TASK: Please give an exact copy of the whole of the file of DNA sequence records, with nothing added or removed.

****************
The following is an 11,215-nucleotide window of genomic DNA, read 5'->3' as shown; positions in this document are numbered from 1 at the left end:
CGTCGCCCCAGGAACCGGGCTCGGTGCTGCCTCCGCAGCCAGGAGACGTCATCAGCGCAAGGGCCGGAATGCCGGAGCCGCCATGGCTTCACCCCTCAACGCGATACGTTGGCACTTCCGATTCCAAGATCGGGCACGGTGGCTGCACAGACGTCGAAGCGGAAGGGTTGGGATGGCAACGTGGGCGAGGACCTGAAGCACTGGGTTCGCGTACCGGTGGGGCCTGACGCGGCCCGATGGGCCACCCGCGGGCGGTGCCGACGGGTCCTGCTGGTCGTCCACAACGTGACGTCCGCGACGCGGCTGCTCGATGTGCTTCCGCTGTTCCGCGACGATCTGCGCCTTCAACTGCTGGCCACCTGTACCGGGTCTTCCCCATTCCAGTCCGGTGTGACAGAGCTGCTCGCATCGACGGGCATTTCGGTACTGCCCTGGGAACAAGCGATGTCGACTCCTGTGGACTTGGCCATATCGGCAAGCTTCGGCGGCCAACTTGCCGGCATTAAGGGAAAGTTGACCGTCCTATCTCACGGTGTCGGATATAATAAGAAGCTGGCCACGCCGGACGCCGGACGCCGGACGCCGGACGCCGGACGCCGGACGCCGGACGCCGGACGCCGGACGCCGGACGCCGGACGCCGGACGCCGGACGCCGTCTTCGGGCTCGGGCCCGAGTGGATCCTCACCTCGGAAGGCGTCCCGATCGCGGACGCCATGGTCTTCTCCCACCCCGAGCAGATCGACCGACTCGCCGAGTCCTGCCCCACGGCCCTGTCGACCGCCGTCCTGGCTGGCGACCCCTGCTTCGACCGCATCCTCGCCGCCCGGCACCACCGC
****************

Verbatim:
The following is an 11,215-nucleotide window of genomic DNA, read 5'->3' as shown; positions in this document are numbered from 1 at the left end:
CGTCGCCCCAGGAACCGGGCTCGGTGCTGCCTCCGCAGCCAGGAGACGTCATCAGCGCAAGGGCCGGAATGCCGGAGCCGCCATGGCTTCACCCCTCAACGCGATACGTTGGCACTTCCGATTCCAAGATCGGGCACGGTGGCTGCACAGACGTCGAAGCGGAAGGGTTGGGATGGCAACGTGGGCGAGGACCTGAAGCACTGGGTTCGCGTACCGGTGGGGCCTGACGCGGCCCGATGGGCCACCCGCGGGCGGTGCCGACGGGTCCTGCTGGTCGTCCACAACGTGACGTCCGCGACGCGGCTGCTCGATGTGCTTCCGCTGTTCCGCGACGATCTGCGCCTTCAACTGCTGGCCACCTGTACCGGGTCTTCCCCATTCCAGTCCGGTGTGACAGAGCTGCTCGCATCGACGGGCATTTCGGTACTGCCCTGGGAACAAGCGATGTCGACTCCTGTGGACTTGGCCATATCGGCAAGCTTCGGCGGCCAACTTGCCGGCATTAAGGGAAAGTTGACCGTCCTATCTCACGGTGTCGGATATAATAAGAAGCTGGCCACGCCGGACGCCGGACGCCGGACGCCGGACGCCGGACGCCGGACGCCGGACGCCGGACGCCGGACGCCGGACGCCGGACGCCGGACGCCGGACGCCGTCTTCGGGCTCGGGCCCGAGTGGATCCTCACCTCGGAAGGCGTCCCGATCGCGGACGCCATGGTCTTCTCCCACCCCGAGCAGATCGACCGACTCGCCGAGTCCTGCCCCACGGCCCTGTCGACCGCCGTCCTGGCTGGCGACCCCTGCTTCGACCGCATCCTCGCCGCCCGGCACCACCGC